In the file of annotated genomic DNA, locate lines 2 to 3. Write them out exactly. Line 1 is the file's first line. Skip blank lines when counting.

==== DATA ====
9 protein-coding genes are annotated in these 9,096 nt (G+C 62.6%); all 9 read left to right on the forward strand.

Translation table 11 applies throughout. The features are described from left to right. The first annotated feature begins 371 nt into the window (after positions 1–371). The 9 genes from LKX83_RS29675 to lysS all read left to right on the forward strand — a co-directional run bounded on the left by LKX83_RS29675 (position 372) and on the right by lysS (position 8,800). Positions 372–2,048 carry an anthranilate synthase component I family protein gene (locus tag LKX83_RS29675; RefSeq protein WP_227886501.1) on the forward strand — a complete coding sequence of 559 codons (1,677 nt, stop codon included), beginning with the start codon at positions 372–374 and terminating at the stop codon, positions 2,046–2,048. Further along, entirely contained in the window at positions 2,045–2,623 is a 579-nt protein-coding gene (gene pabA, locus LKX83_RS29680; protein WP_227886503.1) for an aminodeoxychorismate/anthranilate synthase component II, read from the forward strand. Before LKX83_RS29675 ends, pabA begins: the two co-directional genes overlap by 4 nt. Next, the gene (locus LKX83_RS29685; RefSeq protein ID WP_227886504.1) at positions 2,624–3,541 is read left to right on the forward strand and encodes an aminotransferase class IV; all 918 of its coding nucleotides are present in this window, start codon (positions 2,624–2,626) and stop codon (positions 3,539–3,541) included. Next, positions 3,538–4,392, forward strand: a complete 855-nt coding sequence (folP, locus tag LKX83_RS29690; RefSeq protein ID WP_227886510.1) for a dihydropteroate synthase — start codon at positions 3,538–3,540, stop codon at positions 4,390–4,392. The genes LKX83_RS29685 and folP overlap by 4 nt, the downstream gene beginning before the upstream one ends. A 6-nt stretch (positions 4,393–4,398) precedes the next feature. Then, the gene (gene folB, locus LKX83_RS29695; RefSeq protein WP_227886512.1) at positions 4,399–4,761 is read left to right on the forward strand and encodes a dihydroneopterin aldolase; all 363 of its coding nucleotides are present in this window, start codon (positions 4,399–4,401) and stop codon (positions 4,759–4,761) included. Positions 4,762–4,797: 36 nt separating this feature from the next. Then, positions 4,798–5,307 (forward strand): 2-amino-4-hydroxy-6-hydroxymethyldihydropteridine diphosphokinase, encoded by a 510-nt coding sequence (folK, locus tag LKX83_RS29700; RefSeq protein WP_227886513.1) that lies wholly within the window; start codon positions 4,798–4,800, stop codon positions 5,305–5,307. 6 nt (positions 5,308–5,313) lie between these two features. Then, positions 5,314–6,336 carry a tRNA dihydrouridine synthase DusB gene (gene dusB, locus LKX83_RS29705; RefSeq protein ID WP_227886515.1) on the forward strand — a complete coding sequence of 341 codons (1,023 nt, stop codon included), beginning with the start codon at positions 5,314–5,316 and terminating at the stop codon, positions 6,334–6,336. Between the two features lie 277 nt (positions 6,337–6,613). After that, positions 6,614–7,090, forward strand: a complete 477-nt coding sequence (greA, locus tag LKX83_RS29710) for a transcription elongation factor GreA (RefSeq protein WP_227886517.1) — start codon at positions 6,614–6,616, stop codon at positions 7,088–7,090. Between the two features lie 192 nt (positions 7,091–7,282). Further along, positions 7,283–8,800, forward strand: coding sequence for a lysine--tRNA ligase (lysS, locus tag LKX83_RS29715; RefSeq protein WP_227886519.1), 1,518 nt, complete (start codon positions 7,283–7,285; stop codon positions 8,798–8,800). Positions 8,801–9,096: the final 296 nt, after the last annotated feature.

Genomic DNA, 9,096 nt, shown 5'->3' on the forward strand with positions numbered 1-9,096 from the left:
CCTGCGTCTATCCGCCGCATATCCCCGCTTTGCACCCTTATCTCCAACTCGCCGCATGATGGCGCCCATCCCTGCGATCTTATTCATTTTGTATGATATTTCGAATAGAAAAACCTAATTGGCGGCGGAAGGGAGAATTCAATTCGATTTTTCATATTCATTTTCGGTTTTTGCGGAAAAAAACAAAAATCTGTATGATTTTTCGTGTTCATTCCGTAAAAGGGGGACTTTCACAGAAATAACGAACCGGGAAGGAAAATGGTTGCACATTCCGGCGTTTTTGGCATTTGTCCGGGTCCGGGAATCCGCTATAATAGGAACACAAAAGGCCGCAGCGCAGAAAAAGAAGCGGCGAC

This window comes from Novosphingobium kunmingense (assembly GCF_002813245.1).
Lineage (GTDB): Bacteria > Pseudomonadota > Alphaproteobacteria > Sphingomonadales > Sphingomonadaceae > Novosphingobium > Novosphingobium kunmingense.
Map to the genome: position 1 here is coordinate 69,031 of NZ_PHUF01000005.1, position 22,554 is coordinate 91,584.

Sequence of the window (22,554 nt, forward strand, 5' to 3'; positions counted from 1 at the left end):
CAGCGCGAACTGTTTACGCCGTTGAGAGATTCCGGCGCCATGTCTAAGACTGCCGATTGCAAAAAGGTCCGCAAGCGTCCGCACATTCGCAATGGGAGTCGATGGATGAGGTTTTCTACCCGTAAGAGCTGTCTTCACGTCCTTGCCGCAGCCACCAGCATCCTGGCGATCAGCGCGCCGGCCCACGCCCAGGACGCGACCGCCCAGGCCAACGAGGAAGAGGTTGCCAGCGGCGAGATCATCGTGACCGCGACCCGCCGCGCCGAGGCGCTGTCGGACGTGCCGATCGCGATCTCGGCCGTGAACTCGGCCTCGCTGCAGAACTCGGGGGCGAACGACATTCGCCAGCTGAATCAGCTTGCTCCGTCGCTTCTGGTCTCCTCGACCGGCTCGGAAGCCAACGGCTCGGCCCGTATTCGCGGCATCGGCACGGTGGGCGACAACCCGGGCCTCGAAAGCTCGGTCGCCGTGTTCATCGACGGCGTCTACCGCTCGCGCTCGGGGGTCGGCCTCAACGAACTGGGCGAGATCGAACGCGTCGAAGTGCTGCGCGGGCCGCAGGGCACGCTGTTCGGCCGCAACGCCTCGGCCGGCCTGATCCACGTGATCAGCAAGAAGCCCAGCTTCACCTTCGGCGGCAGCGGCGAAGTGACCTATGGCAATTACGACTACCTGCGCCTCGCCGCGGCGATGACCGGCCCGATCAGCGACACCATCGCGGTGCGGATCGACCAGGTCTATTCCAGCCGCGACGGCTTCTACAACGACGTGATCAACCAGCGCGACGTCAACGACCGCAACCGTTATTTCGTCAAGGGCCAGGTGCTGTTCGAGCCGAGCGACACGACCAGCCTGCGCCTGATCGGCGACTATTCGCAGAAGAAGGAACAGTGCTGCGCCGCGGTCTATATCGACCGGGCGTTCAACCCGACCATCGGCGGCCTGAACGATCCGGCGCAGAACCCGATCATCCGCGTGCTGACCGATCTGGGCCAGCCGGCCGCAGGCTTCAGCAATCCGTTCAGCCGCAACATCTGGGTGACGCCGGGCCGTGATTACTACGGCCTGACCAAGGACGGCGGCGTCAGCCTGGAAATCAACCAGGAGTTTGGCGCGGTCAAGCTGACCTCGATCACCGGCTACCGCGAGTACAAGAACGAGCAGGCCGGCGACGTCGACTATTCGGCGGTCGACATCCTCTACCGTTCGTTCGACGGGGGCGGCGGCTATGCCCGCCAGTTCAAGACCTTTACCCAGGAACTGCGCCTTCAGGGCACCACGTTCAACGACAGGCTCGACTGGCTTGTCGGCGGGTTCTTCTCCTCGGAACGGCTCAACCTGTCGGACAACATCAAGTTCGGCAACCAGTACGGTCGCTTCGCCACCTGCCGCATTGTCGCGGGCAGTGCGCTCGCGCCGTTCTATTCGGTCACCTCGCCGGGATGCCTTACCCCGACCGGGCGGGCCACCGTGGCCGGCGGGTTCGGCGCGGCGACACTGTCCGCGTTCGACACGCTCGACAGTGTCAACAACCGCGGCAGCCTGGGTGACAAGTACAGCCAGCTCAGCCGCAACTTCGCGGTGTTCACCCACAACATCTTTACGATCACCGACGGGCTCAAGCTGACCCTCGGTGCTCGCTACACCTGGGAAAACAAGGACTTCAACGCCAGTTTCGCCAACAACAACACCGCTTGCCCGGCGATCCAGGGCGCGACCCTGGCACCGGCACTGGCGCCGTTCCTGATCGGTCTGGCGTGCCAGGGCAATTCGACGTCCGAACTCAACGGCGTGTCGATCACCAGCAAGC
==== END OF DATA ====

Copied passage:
Translation table 11 applies throughout. The features are described from left to right. The first annotated feature begins 371 nt into the window (after positions 1–371). The 9 genes from LKX83_RS29675 to lysS all read left to right on the forward strand — a co-directional run bounded on the left by LKX83_RS29675 (position 372) and on the right by lysS (position 8,800). Positions 372–2,048 carry an anthranilate synthase component I family protein gene (locus tag LKX83_RS29675; RefSeq protein WP_227886501.1) on the forward strand — a complete coding sequence of 559 codons (1,677 nt, stop codon included), beginning with the start codon at positions 372–374 and terminating at the stop codon, positions 2,046–2,048. Further along, entirely contained in the window at positions 2,045–2,623 is a 579-nt protein-coding gene (gene pabA, locus LKX83_RS29680; protein WP_227886503.1) for an aminodeoxychorismate/anthranilate synthase component II, read from the forward strand. Before LKX83_RS29675 ends, pabA begins: the two co-directional genes overlap by 4 nt. Next, the gene (locus LKX83_RS29685; RefSeq protein ID WP_227886504.1) at positions 2,624–3,541 is read left to right on the forward strand and encodes an aminotransferase class IV; all 918 of its coding nucleotides are present in this window, start codon (positions 2,624–2,626) and stop codon (positions 3,539–3,541) included. Next, positions 3,538–4,392, forward strand: a complete 855-nt coding sequence (folP, locus tag LKX83_RS29690; RefSeq protein ID WP_227886510.1) for a dihydropteroate synthase — start codon at positions 3,538–3,540, stop codon at positions 4,390–4,392. The genes LKX83_RS29685 and folP overlap by 4 nt, the downstream gene beginning before the upstream one ends. A 6-nt stretch (positions 4,393–4,398) precedes the next feature. Then, the gene (gene folB, locus LKX83_RS29695; RefSeq protein WP_227886512.1) at positions 4,399–4,761 is read left to right on the forward strand and encodes a dihydroneopterin aldolase; all 363 of its coding nucleotides are present in this window, start codon (positions 4,399–4,401) and stop codon (positions 4,759–4,761) included. Positions 4,762–4,797: 36 nt separating this feature from the next. Then, positions 4,798–5,307 (forward strand): 2-amino-4-hydroxy-6-hydroxymethyldihydropteridine diphosphokinase, encoded by a 510-nt coding sequence (folK, locus tag LKX83_RS29700; RefSeq protein WP_227886513.1) that lies wholly within the window; start codon positions 4,798–4,800, stop codon positions 5,305–5,307. 6 nt (positions 5,308–5,313) lie between these two features. Then, positions 5,314–6,336 carry a tRNA dihydrouridine synthase DusB gene (gene dusB, locus LKX83_RS29705; RefSeq protein ID WP_227886515.1) on the forward strand — a complete coding sequence of 341 codons (1,023 nt, stop codon included), beginning with the start codon at positions 5,314–5,316 and terminating at the stop codon, positions 6,334–6,336. Between the two features lie 277 nt (positions 6,337–6,613). After that, positions 6,614–7,090, forward strand: a complete 477-nt coding sequence (greA, locus tag LKX83_RS29710) for a transcription elongation factor GreA (RefSeq protein WP_227886517.1) — start codon at positions 6,614–6,616, stop codon at positions 7,088–7,090. Between the two features lie 192 nt (positions 7,091–7,282). Further along, positions 7,283–8,800, forward strand: coding sequence for a lysine--tRNA ligase (lysS, locus tag LKX83_RS29715; RefSeq protein WP_227886519.1), 1,518 nt, complete (start codon positions 7,283–7,285; stop codon positions 8,798–8,800). Positions 8,801–9,096: the final 296 nt, after the last annotated feature.

Genomic DNA, 9,096 nt, shown 5'->3' on the forward strand with positions numbered 1-9,096 from the left: